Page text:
Trump’s recent declaration of a national state of emergency in an effort to build a Southern border wall is the culmination of his increasingly hostile agenda and tone targeting immigrants in the United States. While this difference is often chalked up to a matter of political opinion, it is important to consider the lasting impacts that the normalization of this rhetoric has on the cultural composition of American social and professional spaces. Once known as the melting pot of the world, the rise of jingoistic values as an accepted form of political expression exacerbated by the Trump presidency has undoubtedly harmed the reputation of the United States as a safe space for persons of all races and ethnicities to flourish.
The Effect of Anti-Immigrant Rhetoric
The current administration’s discourse and policy toward immigrants is the beginning of a troubling trend in the United States. The country relies on a strong and diverse pool of workers and students from within the United States as well as from the international community, and reducing this pool hurts the overall job market. On a more abstract level, it acts to tear down the culture of tolerance that the country as founded upon. According to the 2018 Survey of College and University Directors (commissioned by Inside Higher Ed) claimed that as of August 2018, only 4/10 admissions directors reported meeting international student goals for the academic year, and 6 out of 10 were concerned about maintaining international student admission rates. Perhaps most shockingly of all was the 74% majority that agreed that Trump’s strong nationalist rhetoric played a role in their difficulty reaching out to international students.
Domestic Effects of Decreased International Enrollment
Students are opting to travel outside of the United States in larger numbers than ever, and the lack of diversity only hurts the internal college communities and the experience of domestic students. Top notch students looking to study abroad are looking at fresh locations in high numbers. The abilities that these talented students bring to the table is a major missed opportunity for American universities, which translates to a missed opportunity in the postsecondary education and eventually, the American job mark.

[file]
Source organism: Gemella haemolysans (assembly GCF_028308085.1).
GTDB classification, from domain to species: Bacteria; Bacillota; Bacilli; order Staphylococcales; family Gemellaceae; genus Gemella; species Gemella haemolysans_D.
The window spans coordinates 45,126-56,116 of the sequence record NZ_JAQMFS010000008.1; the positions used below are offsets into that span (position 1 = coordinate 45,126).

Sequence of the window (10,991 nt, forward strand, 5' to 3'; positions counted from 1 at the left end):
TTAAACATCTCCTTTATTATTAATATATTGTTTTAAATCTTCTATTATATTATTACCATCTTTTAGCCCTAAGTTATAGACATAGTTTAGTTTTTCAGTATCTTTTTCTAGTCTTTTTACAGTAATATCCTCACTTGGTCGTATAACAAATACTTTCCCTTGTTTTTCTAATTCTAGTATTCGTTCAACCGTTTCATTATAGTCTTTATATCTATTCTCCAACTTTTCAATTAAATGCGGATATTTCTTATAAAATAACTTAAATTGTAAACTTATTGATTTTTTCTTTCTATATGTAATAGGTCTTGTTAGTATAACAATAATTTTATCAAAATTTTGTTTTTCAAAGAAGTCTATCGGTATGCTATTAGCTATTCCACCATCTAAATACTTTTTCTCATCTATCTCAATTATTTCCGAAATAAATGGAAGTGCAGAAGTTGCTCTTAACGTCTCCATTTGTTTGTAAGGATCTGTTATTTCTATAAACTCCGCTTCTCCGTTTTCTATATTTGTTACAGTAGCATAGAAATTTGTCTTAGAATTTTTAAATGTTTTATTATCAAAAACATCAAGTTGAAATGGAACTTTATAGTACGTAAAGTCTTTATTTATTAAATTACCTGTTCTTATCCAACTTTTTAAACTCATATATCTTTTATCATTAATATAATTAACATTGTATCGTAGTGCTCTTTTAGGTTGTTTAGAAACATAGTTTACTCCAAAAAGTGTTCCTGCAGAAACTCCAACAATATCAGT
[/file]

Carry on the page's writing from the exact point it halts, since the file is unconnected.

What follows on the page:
A Continuing Problem
This trend has been exacerbated by a number of policies with an anti-immigrant sentiment, including the proposition of term limits on US student visas. The proposed limits, which will not go into effect until a lengthy period of review, would replace the current policy which allows for students to stay in the United States until their period of study is complete. Perhaps most shocking are the proposed changes to Chinese student and research visas. According to the Associated Press, the proposed changes would affect academics in select fields of study, including robotics, aviation and high -tech manufacturing. The reported changes would not grant Chinese students and researchers the automatic five year term in the United States; instead, terms limits on student visas would be decided on a case by case basis and could be reduced at the discretion of consular officials.
It is important to note that international student enrollment is not on a downward trend; rather, the steadily increasing numbers which have been climbing for 12 consecutive years (according to the Open Doors Report on International Educational Exchange from the Institute of International Education) have seen the lowest margin of increase since 2005/ 2006 academic year. Even these marginal increases are somewhat inflated by increased participation in Optional Training Programs, which allows international students to remain in the United states for up to 12 months (or 36 for STEM field students) to gain practical, on the job experience before returning home. General enrollment and commencement numbers are lower than ever, and aggressive stances like the implementation of a Southern border wall only stands to increase tensions and discourage talented students from entering American Universities.
The Global Context
This issue in attracting students from the international community is indicative of a broader global trend, in which students opt out of traditional American study abroad universities for emerging programs in different countries. According to a 2018 survey of American higher education institutions by the Institute of International Education, 83% of educators cited visa application processes or visa delays as a factor contributing to the decline in international enrollment. Another 60% cited the social and political environment in the United States as a significant contributor to students’ decision to look elsewhere, and 50% attributed it to the students desire to study in another country’s institutions.
The tense social and political climate in the United States is doubtless a strong contributing factor to troubling international student enrollment trends. Increasingly nationalistic rhetoric around immigration validated by proposed policy changes in the current administration have an impact on the viability of American Universities in competition with the international higher education community, a shortcoming which only serves to negatively affect the academic and social culture as well as the economy in a negative manner.
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